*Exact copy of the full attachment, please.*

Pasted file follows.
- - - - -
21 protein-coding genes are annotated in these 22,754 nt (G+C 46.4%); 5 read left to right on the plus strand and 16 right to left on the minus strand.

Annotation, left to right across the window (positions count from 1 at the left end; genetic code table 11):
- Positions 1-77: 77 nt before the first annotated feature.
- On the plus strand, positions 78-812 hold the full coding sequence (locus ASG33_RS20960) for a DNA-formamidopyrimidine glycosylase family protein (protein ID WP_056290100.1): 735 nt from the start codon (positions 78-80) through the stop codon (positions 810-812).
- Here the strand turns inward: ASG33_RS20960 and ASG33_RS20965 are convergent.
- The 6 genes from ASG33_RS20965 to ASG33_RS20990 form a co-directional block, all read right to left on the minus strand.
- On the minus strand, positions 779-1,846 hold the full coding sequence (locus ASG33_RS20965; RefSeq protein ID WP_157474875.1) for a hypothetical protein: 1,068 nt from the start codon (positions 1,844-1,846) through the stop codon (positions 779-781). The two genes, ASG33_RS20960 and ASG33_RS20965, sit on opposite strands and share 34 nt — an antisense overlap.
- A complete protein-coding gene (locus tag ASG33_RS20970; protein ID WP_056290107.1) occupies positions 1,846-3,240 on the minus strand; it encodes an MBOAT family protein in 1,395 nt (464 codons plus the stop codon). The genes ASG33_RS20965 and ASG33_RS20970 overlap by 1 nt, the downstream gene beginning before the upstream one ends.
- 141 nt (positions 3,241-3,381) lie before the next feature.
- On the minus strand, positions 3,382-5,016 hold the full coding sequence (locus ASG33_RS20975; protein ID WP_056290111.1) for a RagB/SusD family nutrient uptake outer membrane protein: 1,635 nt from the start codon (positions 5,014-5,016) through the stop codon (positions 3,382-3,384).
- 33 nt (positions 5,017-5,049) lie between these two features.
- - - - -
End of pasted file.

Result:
21 protein-coding genes are annotated in these 22,754 nt (G+C 46.4%); 5 read left to right on the plus strand and 16 right to left on the minus strand.

Annotation, left to right across the window (positions count from 1 at the left end; genetic code table 11):
- Positions 1-77: 77 nt before the first annotated feature.
- On the plus strand, positions 78-812 hold the full coding sequence (locus ASG33_RS20960) for a DNA-formamidopyrimidine glycosylase family protein (protein ID WP_056290100.1): 735 nt from the start codon (positions 78-80) through the stop codon (positions 810-812).
- Here the strand turns inward: ASG33_RS20960 and ASG33_RS20965 are convergent.
- The 6 genes from ASG33_RS20965 to ASG33_RS20990 form a co-directional block, all read right to left on the minus strand.
- On the minus strand, positions 779-1,846 hold the full coding sequence (locus ASG33_RS20965; RefSeq protein ID WP_157474875.1) for a hypothetical protein: 1,068 nt from the start codon (positions 1,844-1,846) through the stop codon (positions 779-781). The two genes, ASG33_RS20960 and ASG33_RS20965, sit on opposite strands and share 34 nt — an antisense overlap.
- A complete protein-coding gene (locus tag ASG33_RS20970; protein ID WP_056290107.1) occupies positions 1,846-3,240 on the minus strand; it encodes an MBOAT family protein in 1,395 nt (464 codons plus the stop codon). The genes ASG33_RS20965 and ASG33_RS20970 overlap by 1 nt, the downstream gene beginning before the upstream one ends.
- 141 nt (positions 3,241-3,381) lie before the next feature.
- On the minus strand, positions 3,382-5,016 hold the full coding sequence (locus ASG33_RS20975; protein ID WP_056290111.1) for a RagB/SusD family nutrient uptake outer membrane protein: 1,635 nt from the start codon (positions 5,014-5,016) through the stop codon (positions 3,382-3,384).
- 33 nt (positions 5,017-5,049) lie between these two features.